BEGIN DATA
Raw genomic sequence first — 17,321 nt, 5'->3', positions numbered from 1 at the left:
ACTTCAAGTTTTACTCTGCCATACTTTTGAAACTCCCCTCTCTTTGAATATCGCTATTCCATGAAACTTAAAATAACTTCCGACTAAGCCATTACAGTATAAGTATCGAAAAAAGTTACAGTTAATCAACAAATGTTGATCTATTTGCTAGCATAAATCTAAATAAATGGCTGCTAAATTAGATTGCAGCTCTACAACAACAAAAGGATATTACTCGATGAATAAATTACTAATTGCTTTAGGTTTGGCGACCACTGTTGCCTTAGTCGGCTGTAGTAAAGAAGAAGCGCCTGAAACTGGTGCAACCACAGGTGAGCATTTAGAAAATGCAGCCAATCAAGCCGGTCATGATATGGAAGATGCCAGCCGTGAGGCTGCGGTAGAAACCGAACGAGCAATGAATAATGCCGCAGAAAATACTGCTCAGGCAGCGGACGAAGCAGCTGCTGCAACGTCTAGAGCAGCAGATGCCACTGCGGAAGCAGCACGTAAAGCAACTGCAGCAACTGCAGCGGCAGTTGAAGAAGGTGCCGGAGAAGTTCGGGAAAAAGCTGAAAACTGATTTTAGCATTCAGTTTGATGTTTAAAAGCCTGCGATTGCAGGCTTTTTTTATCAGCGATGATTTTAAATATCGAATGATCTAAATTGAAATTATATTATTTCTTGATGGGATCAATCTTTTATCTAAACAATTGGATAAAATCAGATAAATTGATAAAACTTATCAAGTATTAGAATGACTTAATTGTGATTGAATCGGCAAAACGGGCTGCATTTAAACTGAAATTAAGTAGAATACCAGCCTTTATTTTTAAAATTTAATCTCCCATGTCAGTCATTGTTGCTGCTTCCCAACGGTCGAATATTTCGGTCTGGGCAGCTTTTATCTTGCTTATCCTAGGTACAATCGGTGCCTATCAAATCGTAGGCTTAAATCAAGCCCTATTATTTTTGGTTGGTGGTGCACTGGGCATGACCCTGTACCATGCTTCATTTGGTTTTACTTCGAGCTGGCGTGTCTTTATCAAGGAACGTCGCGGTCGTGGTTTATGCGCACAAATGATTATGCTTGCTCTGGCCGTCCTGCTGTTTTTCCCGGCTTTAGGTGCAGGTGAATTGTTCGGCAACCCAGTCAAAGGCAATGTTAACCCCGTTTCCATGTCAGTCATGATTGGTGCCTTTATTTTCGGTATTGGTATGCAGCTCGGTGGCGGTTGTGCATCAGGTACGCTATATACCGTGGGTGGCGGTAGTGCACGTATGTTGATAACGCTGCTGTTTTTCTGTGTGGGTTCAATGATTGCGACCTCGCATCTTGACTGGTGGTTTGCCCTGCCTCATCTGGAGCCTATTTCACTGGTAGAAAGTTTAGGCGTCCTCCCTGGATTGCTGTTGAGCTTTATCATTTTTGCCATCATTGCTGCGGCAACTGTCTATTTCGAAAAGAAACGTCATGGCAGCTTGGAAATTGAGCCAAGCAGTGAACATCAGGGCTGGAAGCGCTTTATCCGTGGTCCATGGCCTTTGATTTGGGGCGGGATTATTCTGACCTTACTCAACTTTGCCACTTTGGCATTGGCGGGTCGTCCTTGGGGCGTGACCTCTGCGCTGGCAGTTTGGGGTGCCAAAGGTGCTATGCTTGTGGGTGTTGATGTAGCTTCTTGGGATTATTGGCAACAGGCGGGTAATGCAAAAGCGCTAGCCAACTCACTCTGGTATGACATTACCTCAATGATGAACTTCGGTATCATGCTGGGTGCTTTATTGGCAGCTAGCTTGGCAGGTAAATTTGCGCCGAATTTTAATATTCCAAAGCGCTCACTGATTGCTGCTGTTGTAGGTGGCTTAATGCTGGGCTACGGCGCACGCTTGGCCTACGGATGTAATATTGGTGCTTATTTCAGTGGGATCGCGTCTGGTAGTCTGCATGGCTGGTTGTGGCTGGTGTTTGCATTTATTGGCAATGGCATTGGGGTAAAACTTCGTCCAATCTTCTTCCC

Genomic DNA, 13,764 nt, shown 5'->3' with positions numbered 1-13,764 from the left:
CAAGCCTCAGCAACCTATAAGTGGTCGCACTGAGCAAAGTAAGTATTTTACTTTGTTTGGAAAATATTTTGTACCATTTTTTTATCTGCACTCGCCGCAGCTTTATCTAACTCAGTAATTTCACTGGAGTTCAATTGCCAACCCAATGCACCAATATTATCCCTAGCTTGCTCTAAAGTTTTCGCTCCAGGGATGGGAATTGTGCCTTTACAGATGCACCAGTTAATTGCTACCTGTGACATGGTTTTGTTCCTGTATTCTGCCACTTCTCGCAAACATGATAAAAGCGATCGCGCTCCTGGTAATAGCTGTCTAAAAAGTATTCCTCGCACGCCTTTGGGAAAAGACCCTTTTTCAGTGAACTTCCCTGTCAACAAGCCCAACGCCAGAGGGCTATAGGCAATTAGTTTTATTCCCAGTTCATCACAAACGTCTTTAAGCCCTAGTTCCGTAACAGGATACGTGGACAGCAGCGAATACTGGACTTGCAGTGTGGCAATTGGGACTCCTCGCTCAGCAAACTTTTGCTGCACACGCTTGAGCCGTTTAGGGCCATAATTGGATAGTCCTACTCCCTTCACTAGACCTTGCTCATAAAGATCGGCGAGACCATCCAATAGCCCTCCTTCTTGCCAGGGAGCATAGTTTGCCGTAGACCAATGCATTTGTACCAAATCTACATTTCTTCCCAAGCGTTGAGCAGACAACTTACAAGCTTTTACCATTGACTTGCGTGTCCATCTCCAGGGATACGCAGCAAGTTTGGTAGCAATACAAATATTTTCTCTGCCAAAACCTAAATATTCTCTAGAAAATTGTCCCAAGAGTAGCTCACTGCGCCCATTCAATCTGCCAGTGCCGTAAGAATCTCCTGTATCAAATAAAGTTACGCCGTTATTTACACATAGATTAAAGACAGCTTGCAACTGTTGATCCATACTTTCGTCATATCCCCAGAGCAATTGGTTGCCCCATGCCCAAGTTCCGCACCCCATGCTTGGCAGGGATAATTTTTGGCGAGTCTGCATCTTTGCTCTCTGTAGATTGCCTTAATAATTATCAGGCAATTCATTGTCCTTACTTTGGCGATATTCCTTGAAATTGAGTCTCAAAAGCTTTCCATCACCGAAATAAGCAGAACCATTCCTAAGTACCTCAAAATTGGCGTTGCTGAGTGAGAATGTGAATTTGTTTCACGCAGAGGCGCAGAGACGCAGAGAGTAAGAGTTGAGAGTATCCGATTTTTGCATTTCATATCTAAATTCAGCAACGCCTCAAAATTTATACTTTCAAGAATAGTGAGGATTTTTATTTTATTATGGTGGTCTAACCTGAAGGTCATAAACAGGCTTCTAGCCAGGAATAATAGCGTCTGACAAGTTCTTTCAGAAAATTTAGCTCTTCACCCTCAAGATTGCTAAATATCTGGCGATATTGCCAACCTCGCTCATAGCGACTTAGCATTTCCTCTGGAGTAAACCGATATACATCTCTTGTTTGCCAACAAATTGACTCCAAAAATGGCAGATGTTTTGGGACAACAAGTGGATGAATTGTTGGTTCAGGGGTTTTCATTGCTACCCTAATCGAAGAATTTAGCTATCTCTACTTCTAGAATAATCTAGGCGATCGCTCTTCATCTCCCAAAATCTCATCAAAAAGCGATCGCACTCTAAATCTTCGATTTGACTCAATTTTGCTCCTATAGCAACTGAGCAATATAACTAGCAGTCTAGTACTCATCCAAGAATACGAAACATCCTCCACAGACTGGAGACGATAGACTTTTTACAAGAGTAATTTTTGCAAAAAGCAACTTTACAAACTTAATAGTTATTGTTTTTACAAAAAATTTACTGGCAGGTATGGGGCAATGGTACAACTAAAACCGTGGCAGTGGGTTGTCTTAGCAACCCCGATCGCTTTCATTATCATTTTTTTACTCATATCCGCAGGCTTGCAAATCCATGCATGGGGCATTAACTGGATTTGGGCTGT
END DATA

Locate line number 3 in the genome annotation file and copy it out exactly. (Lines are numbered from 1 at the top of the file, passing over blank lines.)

Genomic DNA, 13,764 nt, shown 5'->3' with positions numbered 1-13,764 from the left: